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This essay by Meghan Peterson was originally published as a finalist in Slixa’s call for entries on the subject of FOSTA/SESTA. MERRY JANE is republishing the top three entries with the publication and author’s permission. Revisit the First Place finalist’s essay here.
On April 11, 2018, the Stop Enabling Sex Traffickers Act (SESTA) and Fight Online Sex Trafficking Act (FOSTA) were signed into law. FOSTA/SESTA outlined new provisions to amend the Communications Decency Act; importantly, they note that websites can be prosecuted if they engage “in the promotion or facilitation of prostitution” or “facilitate traffickers in advertising the sale of unlawful sex acts with sex trafficking victims.” In the days following SESTA-FOSTA’s passage through Congress — before it had even been formally signed into law — sex workers tangibly felt its effect.
While supporters of the law claimed to target sex traffickers, its text makes no effort to differentiate trafficking from consensual sex work. The passage of FOSTA illuminated how little congressional leaders care about, or are willing to listen to, the very same people they purport to want to save. In response to this legislation, sex workers have denounced the passage of FOSTA as it pushed sex work underground in a way that separates sex workers from tools used to maintain screening and safety.
Anti-Trafficking as a Historical United States Legislative Crusade
The passage of FOSTA rests on an extensive history of abolitionist attempts to pass legislation that restrict sex work or apply paternalistic narratives to workers. The most notable example of this is the Trafficking Victims Protection Act (TVPA) of 2000. As the largest and most comprehensive anti-trafficking law, supporters claimed that the law would increase protections for trafficking victims in the United States by providing increased protections for “victims” by making them eligible for federal funding and creating immigration protections. The law also added new provisions that would enhance the capacity of federal prosecutors to target alleged traffickers. The TVPA laid the groundwork for anti-trafficking narratives and would come to set precedent for further policy that compromised the rights of sex workers.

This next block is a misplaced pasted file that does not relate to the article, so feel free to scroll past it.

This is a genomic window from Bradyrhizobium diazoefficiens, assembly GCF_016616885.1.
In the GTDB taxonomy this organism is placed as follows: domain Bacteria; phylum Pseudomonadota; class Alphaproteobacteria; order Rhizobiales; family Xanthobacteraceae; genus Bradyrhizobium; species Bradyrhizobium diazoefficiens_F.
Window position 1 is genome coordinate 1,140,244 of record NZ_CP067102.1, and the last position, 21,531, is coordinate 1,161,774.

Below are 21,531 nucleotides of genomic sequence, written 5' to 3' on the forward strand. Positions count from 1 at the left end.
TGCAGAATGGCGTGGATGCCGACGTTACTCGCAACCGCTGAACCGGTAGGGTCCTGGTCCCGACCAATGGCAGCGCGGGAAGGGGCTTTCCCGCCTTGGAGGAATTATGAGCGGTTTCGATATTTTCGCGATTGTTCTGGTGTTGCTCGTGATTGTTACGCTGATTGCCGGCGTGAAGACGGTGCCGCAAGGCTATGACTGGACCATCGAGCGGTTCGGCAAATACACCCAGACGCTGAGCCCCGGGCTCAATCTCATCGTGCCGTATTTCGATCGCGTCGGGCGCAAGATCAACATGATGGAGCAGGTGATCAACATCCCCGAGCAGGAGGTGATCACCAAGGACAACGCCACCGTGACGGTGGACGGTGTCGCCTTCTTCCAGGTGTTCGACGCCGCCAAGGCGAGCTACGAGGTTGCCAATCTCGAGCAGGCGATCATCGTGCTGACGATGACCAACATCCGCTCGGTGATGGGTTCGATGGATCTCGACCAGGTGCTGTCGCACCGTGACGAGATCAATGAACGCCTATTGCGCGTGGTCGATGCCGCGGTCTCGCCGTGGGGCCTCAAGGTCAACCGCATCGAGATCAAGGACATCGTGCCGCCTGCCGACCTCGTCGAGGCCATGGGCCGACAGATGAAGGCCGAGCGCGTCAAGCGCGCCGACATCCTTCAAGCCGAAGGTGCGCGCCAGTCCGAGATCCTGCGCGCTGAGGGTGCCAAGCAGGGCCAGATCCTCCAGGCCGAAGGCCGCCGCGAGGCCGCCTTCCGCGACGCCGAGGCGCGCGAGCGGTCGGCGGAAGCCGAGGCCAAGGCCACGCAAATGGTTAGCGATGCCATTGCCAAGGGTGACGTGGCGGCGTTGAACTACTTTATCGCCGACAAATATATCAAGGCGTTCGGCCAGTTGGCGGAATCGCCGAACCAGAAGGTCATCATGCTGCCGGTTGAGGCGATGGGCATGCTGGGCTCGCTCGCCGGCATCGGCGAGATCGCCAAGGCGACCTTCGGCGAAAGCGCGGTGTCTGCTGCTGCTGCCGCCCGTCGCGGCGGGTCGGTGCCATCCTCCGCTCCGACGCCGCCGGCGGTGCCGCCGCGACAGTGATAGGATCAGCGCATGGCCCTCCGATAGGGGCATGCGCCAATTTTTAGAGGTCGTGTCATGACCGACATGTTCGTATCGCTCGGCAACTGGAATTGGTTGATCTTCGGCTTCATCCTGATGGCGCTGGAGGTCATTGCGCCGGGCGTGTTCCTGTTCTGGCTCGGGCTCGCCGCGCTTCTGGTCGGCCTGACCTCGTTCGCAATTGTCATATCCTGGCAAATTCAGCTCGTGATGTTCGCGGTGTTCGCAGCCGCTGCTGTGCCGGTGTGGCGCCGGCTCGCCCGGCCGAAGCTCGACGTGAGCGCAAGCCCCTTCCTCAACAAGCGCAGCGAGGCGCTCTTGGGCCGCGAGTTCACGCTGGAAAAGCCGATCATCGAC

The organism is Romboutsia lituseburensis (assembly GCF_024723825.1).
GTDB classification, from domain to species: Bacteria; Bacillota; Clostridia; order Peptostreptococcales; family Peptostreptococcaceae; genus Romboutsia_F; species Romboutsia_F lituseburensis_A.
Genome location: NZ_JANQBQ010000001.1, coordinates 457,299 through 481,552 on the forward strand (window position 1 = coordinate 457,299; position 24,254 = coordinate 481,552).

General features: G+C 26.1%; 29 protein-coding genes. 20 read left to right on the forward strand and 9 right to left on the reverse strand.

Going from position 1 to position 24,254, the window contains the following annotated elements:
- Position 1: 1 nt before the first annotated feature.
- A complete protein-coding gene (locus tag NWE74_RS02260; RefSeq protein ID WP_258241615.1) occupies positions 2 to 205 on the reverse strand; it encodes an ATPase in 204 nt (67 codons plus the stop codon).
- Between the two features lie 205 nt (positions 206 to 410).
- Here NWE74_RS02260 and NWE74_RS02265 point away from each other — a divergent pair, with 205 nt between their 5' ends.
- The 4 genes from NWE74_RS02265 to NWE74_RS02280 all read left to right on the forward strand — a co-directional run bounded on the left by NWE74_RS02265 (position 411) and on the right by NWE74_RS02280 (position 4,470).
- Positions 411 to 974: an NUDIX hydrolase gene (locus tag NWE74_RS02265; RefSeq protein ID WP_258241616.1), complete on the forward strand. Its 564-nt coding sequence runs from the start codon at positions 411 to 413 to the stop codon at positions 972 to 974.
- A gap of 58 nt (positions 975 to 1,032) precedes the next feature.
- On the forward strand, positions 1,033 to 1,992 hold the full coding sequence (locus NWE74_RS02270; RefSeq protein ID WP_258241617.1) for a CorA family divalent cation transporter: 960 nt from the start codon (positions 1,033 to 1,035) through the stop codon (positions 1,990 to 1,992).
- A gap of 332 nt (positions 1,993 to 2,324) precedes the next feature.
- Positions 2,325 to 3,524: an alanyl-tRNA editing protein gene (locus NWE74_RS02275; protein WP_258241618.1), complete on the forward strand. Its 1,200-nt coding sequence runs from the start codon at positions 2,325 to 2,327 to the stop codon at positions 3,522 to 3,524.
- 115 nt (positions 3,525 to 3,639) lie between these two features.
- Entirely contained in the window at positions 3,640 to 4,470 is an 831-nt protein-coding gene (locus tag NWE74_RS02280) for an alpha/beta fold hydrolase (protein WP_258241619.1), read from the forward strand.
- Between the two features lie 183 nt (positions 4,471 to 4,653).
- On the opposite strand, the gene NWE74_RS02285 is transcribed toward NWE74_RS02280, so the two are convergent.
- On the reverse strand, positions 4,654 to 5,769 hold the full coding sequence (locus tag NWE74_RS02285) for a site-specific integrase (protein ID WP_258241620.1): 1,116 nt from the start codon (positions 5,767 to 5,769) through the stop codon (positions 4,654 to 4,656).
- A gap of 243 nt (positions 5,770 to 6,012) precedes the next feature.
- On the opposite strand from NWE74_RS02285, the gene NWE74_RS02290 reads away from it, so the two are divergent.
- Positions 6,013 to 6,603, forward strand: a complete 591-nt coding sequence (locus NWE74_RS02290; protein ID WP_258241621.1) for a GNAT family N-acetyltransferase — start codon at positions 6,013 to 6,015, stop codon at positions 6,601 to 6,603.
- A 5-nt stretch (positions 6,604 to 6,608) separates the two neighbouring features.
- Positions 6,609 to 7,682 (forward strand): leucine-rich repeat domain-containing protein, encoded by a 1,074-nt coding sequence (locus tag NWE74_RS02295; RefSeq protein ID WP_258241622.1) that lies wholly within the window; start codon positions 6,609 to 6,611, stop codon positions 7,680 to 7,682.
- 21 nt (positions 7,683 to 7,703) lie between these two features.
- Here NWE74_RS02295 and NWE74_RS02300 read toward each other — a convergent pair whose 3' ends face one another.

In 2003, Congress passed a reauthorization of the Trafficking Victims Protection Act that further stifled aid to sex worker organizations that did not explicitly oppose the existence of sex work. The law outlined that no funding “may be used to promote, support, or advocate the legalization or practice of prostitution.” Since its passage, organizations that provide aid to workers on the ground have criticized the language of the legislation for forcing organizations to adopt an anti-prostitution stance. Consequences of the anti-prostitution clause have included ending services for sex workers who are at-risk for HIV. Organizations, for example, have advised declining to work with sex workers for fear of losing USAID contracts and denying sex workers critical HIV prevention services, which may exacerbate the HIV epidemic. One example of how the clause has stifled funding for HIV services is how Brazil has refused to accept UNAIDS funding that could prevent HIV infections due to refusal to endorse the United States’ moralistic agenda. This legislation served as backing for the anti-trafficking narratives that would push FOSTA into law.
Support for FOSTA